Tag Archives: gavin newsom

NEW LAW TO ASSIST INMATE FIREFIGHTERS

Over the course of 2020, California has seen over 9,500 fires and over 4 million acres of land burned. In 2020, catastrophic wildfires stretched the State of California and firefighting crews to the near breaking point. In response, Assembly Bill 2147 was signed into law by Gov. Gavin Newsom in September. With the law set to take effect in the new year, reporter Cassidy Taylor has the details…

For decades, thousands of inmate firefighters have battled wildfires across the state, working alongside professional firefighters in the same hazardous conditions. Assembly Bill 2147 will make it easier for inmate firefighters to earn an emergency medical technician certification after their release by expunging their felony record. The certification is often the first step in becoming a professional firefighter in most cities and counties. With their record eliminated, they could be considered for EMT programs and jobs the same as any other applicant. Former inmates convicted of violent offenses, including murder, kidnapping and arson, would automatically be ineligible from having their records expunged. California has approximately 3,700 incarcerated people working in the inmate firefighting program, with about 2,600 qualified to work fire lines.

FEELING THE HEAT, CALIFORNIA REOPENS PLAYGROUNDS

California changed its rules Wednesday to allow outdoor playgrounds to stay open in regions under strict stay-at-home orders, apparently swayed by broad criticism that closing them would harm children who have few options to safely romp outside. On its website, the state said playgrounds could stay open to “facilitate physically distanced personal health and wellness through outdoor exercise.”

Playground advocates have said children need fresh air and exercise for their emotional and physical health, and many do not have access to private backyards. Fraught parents also need a place to take their cooped-up kids, advocates said.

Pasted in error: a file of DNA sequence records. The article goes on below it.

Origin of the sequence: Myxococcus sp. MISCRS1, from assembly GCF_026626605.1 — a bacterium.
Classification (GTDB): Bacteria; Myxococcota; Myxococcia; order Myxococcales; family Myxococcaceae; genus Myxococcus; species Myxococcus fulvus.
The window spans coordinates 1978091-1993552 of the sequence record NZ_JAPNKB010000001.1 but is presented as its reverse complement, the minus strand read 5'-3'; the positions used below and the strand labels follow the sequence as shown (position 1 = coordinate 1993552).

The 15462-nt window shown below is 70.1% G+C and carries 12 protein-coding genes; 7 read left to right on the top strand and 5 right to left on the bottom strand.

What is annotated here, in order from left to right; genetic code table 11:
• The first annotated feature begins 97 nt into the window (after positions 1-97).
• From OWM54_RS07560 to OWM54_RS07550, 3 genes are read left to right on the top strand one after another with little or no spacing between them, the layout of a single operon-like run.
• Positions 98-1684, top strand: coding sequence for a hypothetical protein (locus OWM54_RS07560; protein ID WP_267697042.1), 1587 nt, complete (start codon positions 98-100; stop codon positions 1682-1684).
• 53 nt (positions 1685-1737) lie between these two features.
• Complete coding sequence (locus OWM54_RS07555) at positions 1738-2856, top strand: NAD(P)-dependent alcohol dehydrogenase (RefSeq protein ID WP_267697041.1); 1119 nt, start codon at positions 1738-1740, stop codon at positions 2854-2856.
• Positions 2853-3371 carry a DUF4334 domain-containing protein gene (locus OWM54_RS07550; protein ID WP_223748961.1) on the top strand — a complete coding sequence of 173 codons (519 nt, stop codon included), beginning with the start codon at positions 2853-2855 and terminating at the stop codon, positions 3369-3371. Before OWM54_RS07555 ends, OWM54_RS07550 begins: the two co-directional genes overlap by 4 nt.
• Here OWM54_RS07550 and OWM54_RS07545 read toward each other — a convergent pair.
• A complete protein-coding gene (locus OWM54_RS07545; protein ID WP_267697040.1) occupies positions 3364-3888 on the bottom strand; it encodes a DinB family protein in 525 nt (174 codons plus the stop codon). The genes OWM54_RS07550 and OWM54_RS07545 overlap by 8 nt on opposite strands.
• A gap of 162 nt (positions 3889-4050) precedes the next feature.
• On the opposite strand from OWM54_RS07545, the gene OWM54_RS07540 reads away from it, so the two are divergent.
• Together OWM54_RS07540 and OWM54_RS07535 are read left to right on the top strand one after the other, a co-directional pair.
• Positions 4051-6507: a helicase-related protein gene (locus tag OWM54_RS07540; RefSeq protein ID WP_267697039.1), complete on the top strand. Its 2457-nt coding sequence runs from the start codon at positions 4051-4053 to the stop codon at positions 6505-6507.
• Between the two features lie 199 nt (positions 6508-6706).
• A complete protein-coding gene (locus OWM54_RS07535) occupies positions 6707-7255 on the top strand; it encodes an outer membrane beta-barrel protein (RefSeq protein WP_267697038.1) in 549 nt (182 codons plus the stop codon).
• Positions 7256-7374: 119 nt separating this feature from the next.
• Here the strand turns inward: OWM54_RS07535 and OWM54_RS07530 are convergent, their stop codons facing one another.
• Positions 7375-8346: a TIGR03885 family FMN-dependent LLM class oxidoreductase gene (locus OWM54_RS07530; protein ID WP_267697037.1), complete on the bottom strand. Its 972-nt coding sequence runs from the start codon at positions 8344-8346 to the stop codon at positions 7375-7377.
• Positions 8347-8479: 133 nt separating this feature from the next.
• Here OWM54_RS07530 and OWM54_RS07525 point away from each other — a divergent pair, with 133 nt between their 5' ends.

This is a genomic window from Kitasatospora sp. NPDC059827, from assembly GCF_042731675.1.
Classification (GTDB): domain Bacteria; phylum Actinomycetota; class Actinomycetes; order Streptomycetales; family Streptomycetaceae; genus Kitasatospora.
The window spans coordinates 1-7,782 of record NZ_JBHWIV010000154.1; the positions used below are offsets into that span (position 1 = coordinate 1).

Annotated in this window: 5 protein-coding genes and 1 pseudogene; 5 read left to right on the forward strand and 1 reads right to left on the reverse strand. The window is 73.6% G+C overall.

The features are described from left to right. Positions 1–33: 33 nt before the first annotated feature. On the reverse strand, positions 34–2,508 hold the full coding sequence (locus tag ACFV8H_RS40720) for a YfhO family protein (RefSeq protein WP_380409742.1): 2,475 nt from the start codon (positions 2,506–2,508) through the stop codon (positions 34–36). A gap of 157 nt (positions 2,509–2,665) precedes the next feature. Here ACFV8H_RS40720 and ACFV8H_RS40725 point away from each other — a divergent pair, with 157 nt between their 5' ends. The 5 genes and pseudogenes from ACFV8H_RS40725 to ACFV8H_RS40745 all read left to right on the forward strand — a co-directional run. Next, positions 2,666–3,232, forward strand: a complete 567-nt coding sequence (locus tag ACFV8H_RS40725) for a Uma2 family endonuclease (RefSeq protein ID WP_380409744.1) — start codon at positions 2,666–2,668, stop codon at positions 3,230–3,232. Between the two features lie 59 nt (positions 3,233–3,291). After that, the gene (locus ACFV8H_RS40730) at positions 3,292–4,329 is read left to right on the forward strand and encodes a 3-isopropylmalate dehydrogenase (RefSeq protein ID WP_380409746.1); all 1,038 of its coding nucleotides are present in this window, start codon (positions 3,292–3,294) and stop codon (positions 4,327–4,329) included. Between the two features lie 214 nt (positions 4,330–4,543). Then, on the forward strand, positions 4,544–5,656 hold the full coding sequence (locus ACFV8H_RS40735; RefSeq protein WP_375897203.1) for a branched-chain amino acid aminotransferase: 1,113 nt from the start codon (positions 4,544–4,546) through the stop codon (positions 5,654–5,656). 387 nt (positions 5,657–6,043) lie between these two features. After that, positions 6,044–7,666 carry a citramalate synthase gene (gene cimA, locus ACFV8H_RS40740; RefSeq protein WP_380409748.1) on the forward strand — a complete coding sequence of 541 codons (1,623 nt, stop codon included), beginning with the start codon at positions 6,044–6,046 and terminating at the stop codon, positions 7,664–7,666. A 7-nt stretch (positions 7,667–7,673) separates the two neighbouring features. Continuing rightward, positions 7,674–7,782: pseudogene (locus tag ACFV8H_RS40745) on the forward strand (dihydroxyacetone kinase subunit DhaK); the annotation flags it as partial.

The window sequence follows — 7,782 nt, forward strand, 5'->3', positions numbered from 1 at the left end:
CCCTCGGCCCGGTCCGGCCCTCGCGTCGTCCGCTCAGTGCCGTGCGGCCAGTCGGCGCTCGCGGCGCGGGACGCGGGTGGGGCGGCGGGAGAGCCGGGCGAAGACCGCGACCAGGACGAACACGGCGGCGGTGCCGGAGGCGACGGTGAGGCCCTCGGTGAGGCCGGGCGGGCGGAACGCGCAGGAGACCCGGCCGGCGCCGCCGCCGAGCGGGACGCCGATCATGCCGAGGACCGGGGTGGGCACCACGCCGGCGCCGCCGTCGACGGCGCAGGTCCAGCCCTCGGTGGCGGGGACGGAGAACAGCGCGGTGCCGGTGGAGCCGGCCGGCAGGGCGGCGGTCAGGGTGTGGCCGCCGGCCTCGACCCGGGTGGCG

Many of the state’s 40 million residents are subject to the latest round of stay-home orders. Gov. Gavin Newsom has come under heavy criticism for the closure of children’s playgrounds when the administration has repeatedly said being outdoors is safer than indoor operations and there is little evidence of virus spread on play structures. Don’t call for playdates though, the state says don’t gather with other families, only members of the same household should gather together to minimize the risk of spreading the virus.

NEW STAY AT HOME ORDER TRIGGERED BY HOSPITAL AVAILABILITY

Governor Newsom’s new stay-at-home order for California is based on the percentage of intensive care beds that are available in a region. According to the order, a region must have at least 15 percent of its ICU beds available for the region’s businesses to stay open. San Bernardino County is in the southern California region, and as of Sunday evening, the region’s ICU availability was at 10.3 percent. This means that all private gatherings of any size are prohibited. Barbershops and hair and nail salons must close, restaurants are limited to take-out and delivery only, and the number of patrons inside retail stores and shopping centers is limited to 20% of its capacity.

Todd Burke, a spokesman for Tenant Healthcare, which runs Hi-Desert Medical Center, said the hospital in Joshua Tree has four ICU beds, which were all in use Friday. Of those four ICU beds, Burke said only one bed was in use by a COVID-19 patient. He stressed the hospital has the capability to increase its number of ICU beds, if necessary, and provide the same ICU-level of care in the surge beds if needed.